Although not as long as summer vacation, winter break provides an opportunity for children to go out and explore different activities outside of school. With the cold and wintry weather, most outdoor activities are unavailable, narrowing the number of options.

But that does not mean there aren’t plenty of programs and events for children to have fun.

Samantha Fryberger, director of marketing at the Greater Cleveland Aquarium; Courtney Krieger, manager of education and outreach at Maltz Museum of Jewish Heritage in Beachwood; and Joe Yachanin, director of marketing and communications at Great Lakes Science Center in Cleveland, said they are running events and programs for children and teens this winter.

Krieger said the Maltz Museum is honoring the life and work of the Rev. Dr. Martin Luther King Jr. Jan. 17. Children in prekindergarten through fifth grade can register with their parents for free. Playhouse Square, in conjunction with the Maltz Museum, will tell the story King’s childhood through an interactive reading of the book, “Who Was Martin Luther King, Jr.?” by Lisbeth Kaiser and illustrated by Stanley Chow. Then, they will play King’s famous “I Have a Dream” speech set to music and dance by Karamu House, also in conjunction with the Maltz Museum.

Maltz Museum building

That same day, sixth through 12th graders, Lake Erie Ink will provide insight on how to craft a personal essay that tells a powerful story as part of its Stop the Hate contest, Krieger said. Each year, the Maltz Museum awards $100,000 in scholarships and prizes to Northeast Ohio student upstanders as part of this contest.

To register for the programs, visit maltzmuseum.org/mlk.

“What’s important for us is to make sure that the students, no matter what age they are, realize how proud they should be of themselves,” Krieger said. “(We also want them) to be able to have a voice and stand up for themselves and others in case they know of any injustices that are going on, such as bullying. And that if they want to be creative in their own way, that they’re able to be.”

Fryberger said the Greater Cleveland Aquarium has virtual programming and hybrid programming. One of these hybrid programs is their hybrid homeschool, where children and families do partial lessons online through livestreams with one of the aquarium educators, followed by an in-person visit to the aquarium. This program will run into January, Fryberger said.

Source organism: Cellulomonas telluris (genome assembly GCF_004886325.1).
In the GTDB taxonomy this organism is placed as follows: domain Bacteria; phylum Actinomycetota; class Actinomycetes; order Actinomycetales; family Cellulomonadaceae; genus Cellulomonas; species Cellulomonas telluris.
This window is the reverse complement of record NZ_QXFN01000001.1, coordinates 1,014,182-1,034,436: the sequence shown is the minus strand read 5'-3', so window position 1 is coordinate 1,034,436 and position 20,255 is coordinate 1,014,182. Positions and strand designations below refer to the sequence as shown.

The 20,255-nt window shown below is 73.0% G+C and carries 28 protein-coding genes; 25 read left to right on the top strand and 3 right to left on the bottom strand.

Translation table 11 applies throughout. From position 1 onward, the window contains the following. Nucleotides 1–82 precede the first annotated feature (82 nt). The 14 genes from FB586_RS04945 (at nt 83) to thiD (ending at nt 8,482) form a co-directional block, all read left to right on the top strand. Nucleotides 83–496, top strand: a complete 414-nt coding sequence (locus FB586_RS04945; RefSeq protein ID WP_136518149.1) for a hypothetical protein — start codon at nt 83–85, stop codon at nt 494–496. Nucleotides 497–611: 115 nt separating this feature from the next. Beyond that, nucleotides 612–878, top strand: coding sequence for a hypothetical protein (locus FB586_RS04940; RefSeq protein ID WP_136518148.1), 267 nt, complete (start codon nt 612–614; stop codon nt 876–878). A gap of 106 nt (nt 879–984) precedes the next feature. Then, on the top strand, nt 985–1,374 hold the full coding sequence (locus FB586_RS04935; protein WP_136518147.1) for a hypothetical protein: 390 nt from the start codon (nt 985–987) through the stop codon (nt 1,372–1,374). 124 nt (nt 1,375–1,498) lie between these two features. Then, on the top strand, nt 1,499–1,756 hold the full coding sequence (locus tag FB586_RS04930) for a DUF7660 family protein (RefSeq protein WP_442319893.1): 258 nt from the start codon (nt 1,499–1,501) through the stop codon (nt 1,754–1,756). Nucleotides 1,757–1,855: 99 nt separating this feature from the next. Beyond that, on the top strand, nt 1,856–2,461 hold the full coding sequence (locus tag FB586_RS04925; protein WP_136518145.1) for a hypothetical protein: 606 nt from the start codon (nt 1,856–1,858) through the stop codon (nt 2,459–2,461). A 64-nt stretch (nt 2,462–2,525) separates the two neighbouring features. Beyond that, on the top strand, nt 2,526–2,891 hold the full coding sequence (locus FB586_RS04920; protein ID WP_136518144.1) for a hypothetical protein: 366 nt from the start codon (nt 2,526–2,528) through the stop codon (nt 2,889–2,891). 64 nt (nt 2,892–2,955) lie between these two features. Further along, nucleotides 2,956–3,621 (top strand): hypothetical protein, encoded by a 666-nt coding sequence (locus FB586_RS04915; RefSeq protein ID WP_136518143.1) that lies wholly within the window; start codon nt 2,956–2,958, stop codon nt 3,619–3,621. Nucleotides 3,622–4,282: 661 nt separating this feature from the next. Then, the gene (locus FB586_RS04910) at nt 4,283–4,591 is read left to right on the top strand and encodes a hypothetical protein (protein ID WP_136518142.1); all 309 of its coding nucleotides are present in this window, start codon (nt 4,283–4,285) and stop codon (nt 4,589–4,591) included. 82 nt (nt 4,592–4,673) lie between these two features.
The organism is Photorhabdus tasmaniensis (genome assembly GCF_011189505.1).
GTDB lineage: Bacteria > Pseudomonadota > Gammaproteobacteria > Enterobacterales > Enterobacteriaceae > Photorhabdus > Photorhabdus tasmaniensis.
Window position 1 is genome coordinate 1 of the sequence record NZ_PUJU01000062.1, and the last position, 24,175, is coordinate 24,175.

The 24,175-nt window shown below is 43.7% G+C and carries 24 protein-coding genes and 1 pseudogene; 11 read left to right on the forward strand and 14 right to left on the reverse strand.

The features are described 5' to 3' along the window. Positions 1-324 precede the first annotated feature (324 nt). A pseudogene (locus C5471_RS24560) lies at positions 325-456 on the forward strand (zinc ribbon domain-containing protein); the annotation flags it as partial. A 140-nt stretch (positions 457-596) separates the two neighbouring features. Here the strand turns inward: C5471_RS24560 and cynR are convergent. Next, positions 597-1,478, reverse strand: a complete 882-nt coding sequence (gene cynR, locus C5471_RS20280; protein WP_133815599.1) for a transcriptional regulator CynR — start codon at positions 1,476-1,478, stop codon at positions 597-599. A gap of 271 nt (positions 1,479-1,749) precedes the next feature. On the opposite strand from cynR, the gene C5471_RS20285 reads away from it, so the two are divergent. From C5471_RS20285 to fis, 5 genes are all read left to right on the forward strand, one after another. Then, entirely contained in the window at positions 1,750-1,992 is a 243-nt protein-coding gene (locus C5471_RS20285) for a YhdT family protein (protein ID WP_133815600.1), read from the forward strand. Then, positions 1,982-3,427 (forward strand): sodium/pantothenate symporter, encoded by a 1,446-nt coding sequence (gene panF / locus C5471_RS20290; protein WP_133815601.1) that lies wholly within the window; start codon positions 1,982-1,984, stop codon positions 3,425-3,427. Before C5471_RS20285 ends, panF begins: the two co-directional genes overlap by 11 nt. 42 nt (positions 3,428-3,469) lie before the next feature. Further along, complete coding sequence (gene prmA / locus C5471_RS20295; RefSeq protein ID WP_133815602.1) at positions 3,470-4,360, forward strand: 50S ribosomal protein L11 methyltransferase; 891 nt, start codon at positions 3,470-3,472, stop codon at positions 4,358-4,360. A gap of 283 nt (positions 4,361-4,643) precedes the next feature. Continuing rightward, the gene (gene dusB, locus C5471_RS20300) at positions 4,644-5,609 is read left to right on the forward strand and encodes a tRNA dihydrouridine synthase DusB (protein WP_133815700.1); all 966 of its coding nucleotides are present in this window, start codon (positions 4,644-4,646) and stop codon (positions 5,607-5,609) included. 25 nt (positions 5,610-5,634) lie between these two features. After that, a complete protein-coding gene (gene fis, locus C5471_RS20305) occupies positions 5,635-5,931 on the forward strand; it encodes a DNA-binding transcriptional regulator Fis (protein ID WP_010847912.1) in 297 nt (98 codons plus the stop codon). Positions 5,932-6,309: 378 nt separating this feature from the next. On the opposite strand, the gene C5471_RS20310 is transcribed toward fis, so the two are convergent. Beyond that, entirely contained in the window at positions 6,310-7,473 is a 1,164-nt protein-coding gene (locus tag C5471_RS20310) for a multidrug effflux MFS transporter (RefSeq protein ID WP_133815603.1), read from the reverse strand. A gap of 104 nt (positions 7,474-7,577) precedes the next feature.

The aquarium also has virtual live stream programming for people who want to interact directly with an educator on a specific topic. Fryberger said this is useful for those who may have a relative in another state that wants to interact with the aquarium in some kind of way.

Sharks

Sharks are among the attractions at the Greater Cleveland Aquarium.

But still, Fryberger said they are open in-person 363 days a year, with social distancing and limited capacity.

“You’ll always be able to touch a stingray and walk underneath a sand tiger shark,” she said. “And it’s just a pretty memorable experience. We just love connecting people to the natural world.”

The Greater Cleveland Science Center also has two big programs this winter, the first of which is the Camp Curiosity program.

Camp Curiosity is a camp that is running the week of Dec. 20 and Dec. 27. The camps are one day each during those weeks, and children can choose to attend as many days as they like. These camps build towards a reveal at the end of the week which answers the “science question” they’ve been working on, Yachanin said.

Great Lakes Science Center

Above and Beyond is a traveling special exhibition currently at the science center, through Jan. 2. This exhibit, included in the general admission to the science center, is an exhibit that looks at the future of aerospace, technology and travel. It was designed in collaboration with NASA, And it was sponsored nationally by Boeing and sponsored locally by Parker Aerospace.

“It’s a very high tech exhibit,” Yachanin said. “It has a lot of screen interfaces, and it’s very graphically oriented. So, we feel like the families that we’ve seen go through since it’s been open have been having a really good time exploring the different aerospace ideas that are inside the exhibition.”

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